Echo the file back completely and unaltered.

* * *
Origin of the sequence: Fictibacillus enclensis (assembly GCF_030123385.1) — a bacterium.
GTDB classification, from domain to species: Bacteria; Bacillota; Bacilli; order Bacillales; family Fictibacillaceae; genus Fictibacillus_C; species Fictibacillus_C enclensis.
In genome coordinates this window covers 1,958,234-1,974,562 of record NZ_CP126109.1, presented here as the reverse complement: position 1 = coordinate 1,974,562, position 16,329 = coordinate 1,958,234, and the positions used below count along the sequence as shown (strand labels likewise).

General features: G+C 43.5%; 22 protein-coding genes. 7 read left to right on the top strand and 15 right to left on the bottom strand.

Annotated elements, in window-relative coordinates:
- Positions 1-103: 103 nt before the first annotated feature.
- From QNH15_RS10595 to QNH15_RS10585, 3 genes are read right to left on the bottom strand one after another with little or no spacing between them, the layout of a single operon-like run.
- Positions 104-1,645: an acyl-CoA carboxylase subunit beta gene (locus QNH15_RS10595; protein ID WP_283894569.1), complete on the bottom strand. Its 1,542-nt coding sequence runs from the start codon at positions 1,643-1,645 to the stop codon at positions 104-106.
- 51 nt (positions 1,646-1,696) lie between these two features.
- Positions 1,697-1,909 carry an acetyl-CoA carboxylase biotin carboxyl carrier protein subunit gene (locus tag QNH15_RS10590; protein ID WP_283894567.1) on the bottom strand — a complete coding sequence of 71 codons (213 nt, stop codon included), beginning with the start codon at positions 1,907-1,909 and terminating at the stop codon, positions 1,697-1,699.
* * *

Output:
Origin of the sequence: Fictibacillus enclensis (assembly GCF_030123385.1) — a bacterium.
GTDB classification, from domain to species: Bacteria; Bacillota; Bacilli; order Bacillales; family Fictibacillaceae; genus Fictibacillus_C; species Fictibacillus_C enclensis.
In genome coordinates this window covers 1,958,234-1,974,562 of record NZ_CP126109.1, presented here as the reverse complement: position 1 = coordinate 1,974,562, position 16,329 = coordinate 1,958,234, and the positions used below count along the sequence as shown (strand labels likewise).

General features: G+C 43.5%; 22 protein-coding genes. 7 read left to right on the top strand and 15 right to left on the bottom strand.

Annotated elements, in window-relative coordinates:
- Positions 1-103: 103 nt before the first annotated feature.
- From QNH15_RS10595 to QNH15_RS10585, 3 genes are read right to left on the bottom strand one after another with little or no spacing between them, the layout of a single operon-like run.
- Positions 104-1,645: an acyl-CoA carboxylase subunit beta gene (locus QNH15_RS10595; protein ID WP_283894569.1), complete on the bottom strand. Its 1,542-nt coding sequence runs from the start codon at positions 1,643-1,645 to the stop codon at positions 104-106.
- 51 nt (positions 1,646-1,696) lie between these two features.
- Positions 1,697-1,909 carry an acetyl-CoA carboxylase biotin carboxyl carrier protein subunit gene (locus tag QNH15_RS10590; protein ID WP_283894567.1) on the bottom strand — a complete coding sequence of 71 codons (213 nt, stop codon included), beginning with the start codon at positions 1,907-1,909 and terminating at the stop codon, positions 1,697-1,699.